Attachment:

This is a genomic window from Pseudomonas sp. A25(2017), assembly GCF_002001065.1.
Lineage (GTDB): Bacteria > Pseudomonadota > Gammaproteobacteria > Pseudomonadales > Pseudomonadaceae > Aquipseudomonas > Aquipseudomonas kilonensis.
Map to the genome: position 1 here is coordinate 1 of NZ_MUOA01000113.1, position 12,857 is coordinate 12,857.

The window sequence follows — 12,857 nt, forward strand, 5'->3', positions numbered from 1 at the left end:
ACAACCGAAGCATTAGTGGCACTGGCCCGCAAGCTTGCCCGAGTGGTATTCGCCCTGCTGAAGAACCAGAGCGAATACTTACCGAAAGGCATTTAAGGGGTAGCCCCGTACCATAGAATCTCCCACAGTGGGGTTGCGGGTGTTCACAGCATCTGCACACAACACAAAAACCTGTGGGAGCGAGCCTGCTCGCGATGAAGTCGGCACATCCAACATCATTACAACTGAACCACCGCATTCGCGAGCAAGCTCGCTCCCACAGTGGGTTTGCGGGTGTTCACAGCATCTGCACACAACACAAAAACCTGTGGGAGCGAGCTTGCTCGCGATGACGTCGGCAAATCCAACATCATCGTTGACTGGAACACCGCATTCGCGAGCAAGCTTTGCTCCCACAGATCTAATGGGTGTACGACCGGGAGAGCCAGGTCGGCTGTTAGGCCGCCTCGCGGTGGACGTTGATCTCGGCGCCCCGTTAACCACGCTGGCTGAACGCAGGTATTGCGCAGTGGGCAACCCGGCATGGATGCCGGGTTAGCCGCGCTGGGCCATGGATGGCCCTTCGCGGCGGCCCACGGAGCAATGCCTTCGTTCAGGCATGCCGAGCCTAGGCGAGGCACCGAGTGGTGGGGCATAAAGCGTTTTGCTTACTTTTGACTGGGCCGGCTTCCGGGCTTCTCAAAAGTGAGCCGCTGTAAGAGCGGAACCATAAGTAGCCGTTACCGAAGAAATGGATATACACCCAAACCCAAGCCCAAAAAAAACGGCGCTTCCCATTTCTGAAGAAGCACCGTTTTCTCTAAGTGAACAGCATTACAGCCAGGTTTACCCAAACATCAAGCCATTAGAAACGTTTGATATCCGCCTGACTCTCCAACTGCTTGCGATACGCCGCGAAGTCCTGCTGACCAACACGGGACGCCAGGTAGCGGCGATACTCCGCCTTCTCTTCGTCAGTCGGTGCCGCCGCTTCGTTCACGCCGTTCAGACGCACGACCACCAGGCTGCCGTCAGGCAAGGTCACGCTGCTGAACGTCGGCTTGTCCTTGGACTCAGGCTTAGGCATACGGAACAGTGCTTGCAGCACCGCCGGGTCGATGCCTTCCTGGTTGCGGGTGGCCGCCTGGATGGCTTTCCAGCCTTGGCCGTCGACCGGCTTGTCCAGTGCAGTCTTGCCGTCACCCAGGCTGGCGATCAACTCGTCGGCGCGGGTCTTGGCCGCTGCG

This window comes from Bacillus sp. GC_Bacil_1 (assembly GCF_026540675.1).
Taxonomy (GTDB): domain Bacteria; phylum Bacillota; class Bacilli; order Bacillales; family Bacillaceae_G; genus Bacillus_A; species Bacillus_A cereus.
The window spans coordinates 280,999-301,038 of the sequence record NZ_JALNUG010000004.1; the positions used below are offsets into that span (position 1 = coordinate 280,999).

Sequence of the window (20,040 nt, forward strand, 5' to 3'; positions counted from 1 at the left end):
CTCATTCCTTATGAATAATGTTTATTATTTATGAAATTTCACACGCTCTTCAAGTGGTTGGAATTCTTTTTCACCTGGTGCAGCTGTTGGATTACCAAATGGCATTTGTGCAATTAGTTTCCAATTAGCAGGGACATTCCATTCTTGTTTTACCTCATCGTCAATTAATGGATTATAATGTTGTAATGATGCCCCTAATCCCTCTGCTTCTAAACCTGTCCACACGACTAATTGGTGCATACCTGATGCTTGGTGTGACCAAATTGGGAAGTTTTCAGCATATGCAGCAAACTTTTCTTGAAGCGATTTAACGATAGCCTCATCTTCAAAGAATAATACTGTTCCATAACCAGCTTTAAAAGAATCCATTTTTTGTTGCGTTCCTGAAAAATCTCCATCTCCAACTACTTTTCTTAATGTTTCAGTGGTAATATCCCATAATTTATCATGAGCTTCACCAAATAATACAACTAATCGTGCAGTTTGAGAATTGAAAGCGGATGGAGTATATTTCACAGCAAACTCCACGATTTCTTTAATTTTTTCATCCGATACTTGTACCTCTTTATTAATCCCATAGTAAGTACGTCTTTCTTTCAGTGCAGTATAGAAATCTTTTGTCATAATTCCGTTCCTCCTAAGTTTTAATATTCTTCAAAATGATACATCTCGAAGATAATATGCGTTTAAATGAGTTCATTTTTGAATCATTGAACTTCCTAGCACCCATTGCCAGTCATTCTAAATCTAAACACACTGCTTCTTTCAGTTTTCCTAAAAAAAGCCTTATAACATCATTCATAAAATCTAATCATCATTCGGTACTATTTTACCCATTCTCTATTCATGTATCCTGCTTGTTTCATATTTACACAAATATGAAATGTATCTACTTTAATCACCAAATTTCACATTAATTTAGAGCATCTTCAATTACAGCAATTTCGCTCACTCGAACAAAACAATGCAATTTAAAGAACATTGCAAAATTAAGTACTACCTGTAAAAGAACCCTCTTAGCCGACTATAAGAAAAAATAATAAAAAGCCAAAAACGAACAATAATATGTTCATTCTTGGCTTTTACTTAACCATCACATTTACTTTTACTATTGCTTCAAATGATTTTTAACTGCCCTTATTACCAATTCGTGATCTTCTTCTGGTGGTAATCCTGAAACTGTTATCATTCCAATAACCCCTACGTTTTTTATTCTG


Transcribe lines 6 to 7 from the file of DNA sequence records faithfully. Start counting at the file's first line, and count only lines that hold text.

This window comes from Bacillus sp. GC_Bacil_1 (assembly GCF_026540675.1).
Taxonomy (GTDB): domain Bacteria; phylum Bacillota; class Bacilli; order Bacillales; family Bacillaceae_G; genus Bacillus_A; species Bacillus_A cereus.